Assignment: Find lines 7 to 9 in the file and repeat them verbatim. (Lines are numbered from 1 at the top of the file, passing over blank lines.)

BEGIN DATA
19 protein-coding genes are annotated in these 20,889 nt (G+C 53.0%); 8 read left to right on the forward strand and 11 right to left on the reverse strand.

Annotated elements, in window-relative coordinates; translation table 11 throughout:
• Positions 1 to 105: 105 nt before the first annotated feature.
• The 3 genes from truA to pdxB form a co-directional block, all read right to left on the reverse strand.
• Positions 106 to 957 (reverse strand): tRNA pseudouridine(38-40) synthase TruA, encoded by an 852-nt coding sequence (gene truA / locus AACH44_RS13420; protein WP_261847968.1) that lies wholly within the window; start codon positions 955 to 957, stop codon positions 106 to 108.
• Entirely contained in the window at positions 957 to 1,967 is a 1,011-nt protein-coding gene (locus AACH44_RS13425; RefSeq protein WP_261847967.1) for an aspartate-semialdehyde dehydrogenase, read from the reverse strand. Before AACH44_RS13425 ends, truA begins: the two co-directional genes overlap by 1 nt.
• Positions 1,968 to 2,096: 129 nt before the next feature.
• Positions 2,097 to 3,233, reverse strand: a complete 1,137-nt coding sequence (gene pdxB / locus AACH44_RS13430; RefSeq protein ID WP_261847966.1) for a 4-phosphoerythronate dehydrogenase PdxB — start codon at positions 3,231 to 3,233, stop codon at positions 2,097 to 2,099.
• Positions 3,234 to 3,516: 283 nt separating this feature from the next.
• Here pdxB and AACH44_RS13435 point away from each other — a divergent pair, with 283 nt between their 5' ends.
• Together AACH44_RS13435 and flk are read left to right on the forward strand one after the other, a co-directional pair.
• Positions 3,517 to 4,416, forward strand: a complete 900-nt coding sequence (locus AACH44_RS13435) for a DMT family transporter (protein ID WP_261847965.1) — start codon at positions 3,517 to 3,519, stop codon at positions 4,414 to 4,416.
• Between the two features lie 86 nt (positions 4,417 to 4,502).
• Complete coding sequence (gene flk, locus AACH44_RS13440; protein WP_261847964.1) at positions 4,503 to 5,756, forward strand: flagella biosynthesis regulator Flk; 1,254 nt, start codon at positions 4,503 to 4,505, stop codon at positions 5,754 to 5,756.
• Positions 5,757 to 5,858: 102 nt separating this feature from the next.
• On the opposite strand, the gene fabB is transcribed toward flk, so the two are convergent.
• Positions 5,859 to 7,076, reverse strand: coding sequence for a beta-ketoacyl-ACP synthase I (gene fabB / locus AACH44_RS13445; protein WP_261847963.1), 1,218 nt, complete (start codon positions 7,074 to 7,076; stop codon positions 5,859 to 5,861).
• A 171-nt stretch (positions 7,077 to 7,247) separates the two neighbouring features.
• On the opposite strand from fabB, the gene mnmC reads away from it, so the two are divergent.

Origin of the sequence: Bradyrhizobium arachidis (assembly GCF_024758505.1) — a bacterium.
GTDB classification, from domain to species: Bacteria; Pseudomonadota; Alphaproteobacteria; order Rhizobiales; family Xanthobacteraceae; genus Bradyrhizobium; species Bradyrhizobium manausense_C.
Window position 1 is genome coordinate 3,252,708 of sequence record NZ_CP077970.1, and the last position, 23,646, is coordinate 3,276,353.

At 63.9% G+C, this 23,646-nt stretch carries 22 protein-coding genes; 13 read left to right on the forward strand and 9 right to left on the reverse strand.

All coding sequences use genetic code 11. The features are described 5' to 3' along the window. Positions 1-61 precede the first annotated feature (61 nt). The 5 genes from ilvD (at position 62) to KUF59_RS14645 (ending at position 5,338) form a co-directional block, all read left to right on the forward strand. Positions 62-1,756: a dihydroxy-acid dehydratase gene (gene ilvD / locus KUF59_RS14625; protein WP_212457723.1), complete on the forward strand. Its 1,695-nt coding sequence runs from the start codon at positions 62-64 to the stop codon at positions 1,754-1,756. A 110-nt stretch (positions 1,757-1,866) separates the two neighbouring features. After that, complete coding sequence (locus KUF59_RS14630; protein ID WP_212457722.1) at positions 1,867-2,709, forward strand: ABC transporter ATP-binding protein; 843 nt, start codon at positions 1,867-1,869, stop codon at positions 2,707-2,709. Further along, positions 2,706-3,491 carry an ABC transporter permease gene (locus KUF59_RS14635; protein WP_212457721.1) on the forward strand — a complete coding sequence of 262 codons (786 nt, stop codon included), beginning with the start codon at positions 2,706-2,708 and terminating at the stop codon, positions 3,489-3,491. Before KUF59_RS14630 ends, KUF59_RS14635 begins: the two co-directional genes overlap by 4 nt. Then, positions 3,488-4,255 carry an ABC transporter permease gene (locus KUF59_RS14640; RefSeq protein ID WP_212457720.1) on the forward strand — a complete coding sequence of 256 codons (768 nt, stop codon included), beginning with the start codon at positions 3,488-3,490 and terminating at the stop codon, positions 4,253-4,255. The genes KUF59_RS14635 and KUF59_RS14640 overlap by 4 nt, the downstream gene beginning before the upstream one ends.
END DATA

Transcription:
• Positions 1,968 to 2,096: 129 nt before the next feature.
• Positions 2,097 to 3,233, reverse strand: a complete 1,137-nt coding sequence (gene pdxB / locus AACH44_RS13430; RefSeq protein ID WP_261847966.1) for a 4-phosphoerythronate dehydrogenase PdxB — start codon at positions 3,231 to 3,233, stop codon at positions 2,097 to 2,099.
• Positions 3,234 to 3,516: 283 nt separating this feature from the next.